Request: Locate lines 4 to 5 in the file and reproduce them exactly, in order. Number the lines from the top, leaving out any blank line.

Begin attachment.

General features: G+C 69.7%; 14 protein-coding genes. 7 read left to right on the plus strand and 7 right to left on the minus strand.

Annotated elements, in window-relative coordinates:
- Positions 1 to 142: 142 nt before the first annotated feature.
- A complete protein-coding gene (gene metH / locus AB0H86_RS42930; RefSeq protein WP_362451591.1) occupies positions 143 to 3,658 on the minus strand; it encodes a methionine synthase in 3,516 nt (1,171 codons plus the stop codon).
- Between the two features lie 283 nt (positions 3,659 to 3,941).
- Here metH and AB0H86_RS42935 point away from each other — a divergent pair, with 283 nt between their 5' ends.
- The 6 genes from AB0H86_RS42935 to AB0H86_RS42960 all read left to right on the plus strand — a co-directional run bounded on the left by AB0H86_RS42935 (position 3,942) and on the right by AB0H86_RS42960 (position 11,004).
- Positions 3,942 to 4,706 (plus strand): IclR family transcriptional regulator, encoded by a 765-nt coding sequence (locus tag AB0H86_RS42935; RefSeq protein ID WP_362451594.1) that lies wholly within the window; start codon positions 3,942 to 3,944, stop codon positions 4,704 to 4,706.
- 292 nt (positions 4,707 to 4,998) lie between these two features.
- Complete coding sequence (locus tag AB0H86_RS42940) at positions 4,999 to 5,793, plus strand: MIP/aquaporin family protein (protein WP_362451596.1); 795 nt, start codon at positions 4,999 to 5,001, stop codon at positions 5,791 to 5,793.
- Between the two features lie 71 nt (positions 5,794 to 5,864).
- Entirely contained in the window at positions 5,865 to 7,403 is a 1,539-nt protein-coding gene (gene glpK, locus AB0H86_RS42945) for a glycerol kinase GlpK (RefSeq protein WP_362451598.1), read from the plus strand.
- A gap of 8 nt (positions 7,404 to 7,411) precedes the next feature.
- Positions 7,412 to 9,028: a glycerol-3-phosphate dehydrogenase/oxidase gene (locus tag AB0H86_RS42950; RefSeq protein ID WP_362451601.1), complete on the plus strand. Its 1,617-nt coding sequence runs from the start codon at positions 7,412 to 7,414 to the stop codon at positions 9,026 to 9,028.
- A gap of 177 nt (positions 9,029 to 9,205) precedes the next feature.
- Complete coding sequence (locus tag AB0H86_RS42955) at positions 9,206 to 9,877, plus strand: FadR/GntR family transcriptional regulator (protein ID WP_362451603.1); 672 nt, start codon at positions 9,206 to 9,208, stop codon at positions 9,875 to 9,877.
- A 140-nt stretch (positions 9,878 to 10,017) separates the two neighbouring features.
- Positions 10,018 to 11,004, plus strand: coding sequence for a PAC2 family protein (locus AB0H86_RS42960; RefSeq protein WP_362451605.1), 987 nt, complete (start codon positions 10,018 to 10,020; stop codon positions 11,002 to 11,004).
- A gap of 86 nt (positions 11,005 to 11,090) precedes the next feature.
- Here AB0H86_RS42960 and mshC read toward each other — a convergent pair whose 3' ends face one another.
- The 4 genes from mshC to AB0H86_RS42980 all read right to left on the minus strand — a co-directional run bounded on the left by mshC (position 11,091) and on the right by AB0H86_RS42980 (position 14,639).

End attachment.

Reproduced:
- A complete protein-coding gene (gene metH / locus AB0H86_RS42930; RefSeq protein WP_362451591.1) occupies positions 143 to 3,658 on the minus strand; it encodes a methionine synthase in 3,516 nt (1,171 codons plus the stop codon).
- Between the two features lie 283 nt (positions 3,659 to 3,941).